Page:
This plum jam makes a small batch without pectin that you can easily can in a water bath on the stove. Feel free to make it plain, or you can flavour it with cinnamon or even Earl Grey tea leaves.
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I love all jams. Who doesn’t? My faves include a spiced apple jam and rhubarb jam (no pectin), but lately, I’ve been craving something else. I wanted plum jam. Of course, before now, I had eaten plum jam, maybe a handful of times over the years, and it was all store-bought and pretty “meh!” if you ask me.
Still, I just felt like plum jam.
I wanted to make a plum jam that would wow me. I envisioned a jam that was bright and full of flavour. At first, I thought of plum pie, and specifically a spiced plum pie with crumble topping from the pie shop in my neighborhood, Rustique. So I channeled that pie as I made my first batch of plum jam. I flavoured it simply, with just one stick of cinnamon, and I ended up making exactly what was in my mind: a plum jam that tastes like plum pie filling. It’s amazing the flavour you can get out of just one cinnamon stick.
As I took all the photos for this post, I was feeling pretty satisfied, but as I worked, my mind wandered to another flavour combination: plum and Earl Grey tea. And though I was more than happy with the results of my first batch of jam, I couldn’t let go the idea of combining plums with Earl Grey tea leaves. I wound up back at the Atwater market the very next day, returning to the same vendor to pick up more plums.
Turns out plum jam with Earl Grey might be even tastier than plum jam with cinnamon. Actually, I’m not totally sure.
I have the plum cinnamon jam on my morning buttered toast and I think “wow!”
Then I have the other on another slice of buttered toast and, at that point, I officially can’t decide. Not to brag, but I’m pretty blown away by both. Conclusion: I think you should make both and see for yourself. And don’t forget, if you are afraid of home canning, or if you don’t have the proper tools, I have product reviews on the blog for a home canning starter kit that you can purchase from Amazon to get you going (tool kit on Amazon & starter kit from Bernardin on Amazon). Make sure to have a probe thermometer to take away the guessing of when the jam is cooked enough. I own a pink Thermapen which is very fast at registering temperatures and temperature changes, but the Thermoworks Dot can be used hands-free so would be more appropriate here.
The basic plum jam recipe is adapted from Camilla Wynne’s book Preservation Society Home Preserves (available on Amazon).
Plum jam recipe
I like to use a thermometer when I boil a batch of jam: the thermometer allows you to monitor the temperature of the jam, thus ensuring you achieve a high enough temperature so your jam will set when it cools. This is the jam setting point. You can also use the plate test (also known as wrinkle test) by dolloping jam on a frozen saucer.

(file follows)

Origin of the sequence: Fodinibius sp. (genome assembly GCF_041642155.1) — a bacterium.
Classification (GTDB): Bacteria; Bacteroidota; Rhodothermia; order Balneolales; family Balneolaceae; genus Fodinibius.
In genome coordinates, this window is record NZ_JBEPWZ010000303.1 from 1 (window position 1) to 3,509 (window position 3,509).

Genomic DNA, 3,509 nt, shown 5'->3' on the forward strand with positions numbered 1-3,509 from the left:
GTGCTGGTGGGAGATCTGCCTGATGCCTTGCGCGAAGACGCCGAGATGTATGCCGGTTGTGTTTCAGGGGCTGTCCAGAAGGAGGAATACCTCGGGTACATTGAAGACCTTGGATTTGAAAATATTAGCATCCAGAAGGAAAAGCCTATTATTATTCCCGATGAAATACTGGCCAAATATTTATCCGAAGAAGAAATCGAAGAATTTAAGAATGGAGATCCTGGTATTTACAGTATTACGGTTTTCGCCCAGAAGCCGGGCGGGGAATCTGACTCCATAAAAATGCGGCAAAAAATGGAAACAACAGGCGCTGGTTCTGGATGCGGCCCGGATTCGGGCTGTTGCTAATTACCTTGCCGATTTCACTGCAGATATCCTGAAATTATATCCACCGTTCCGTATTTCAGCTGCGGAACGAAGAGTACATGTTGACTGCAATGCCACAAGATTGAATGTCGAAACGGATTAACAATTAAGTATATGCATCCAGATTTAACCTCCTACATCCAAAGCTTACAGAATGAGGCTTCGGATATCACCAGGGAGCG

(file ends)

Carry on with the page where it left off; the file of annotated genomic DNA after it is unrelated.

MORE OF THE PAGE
- 1.25 kg (1¼ kg) Italian plums pitted and diced
- 450 g (1 lb) granulated sugar 2 1/4 cups
- 65 mL (¼ cups) fresh lemon juice 1/4 cup
Flavour options (choose one or the other, or neither)
- 1 (1 ) cinnamon stick optional
- 22.5 mL (1½ tbsp) loose leaf Earl Grey tea optional
- In a medium bowl, combine the chopped plums, sugar, lemon juice and flavour (either a cinnamon stick OR the Earl Grey tea leaves wrapped in a cheesecloth to form a make-shift tea bag). Stir everything together and let rest on the counter for 6 to 8 hours, stirring every so often. The juices from the plums will form a syrup with the sugar as it dissolves.
- At the end of the day, stir once more and then cover with plastic wrap and chill overnight.
- The next day, transfer the macerated plum mixture to a large pot and heat on medium–high to bring it to a boil, stirring often.
- Skim off any foam as needed and continue to boil/stir until the jam has thickened (I boiled one batch to 215ºF and the other to 217ºF). The jam is probably thick enough when it starts spitting at you.
- Remove the cinnamon stick or the Earl Grey tea bag from the pot. Transfer the hot jam to hot, sterilized 250-mL mason jars using your handy canning tool kit available on Amazon, leaving 1/4" headspace. Cover with clean, sterilized snap lids. If a jar isn't filled full, put it in the fridge to enjoy right away.
- Process in a large boiling water batch for 5 minutes, then leave them another 5 minutes, still in the canning pot but off the heat before transferring the jars to a clean towel on the counter.
- Let the jars rest overnight before labelling and storing them.
Janice Lawandi is chemist-turned-baker, working as a recipe developer in Montreal, Quebec, Canada. She studied pastry at Le Cordon Bleu in Ottawa and cooking at l’Académie Culinaire. She has a BSc in Biochemistry from Concordia University and a PhD in Chemistry from McGill University. Visit janicelawandi.com to see my portfolio.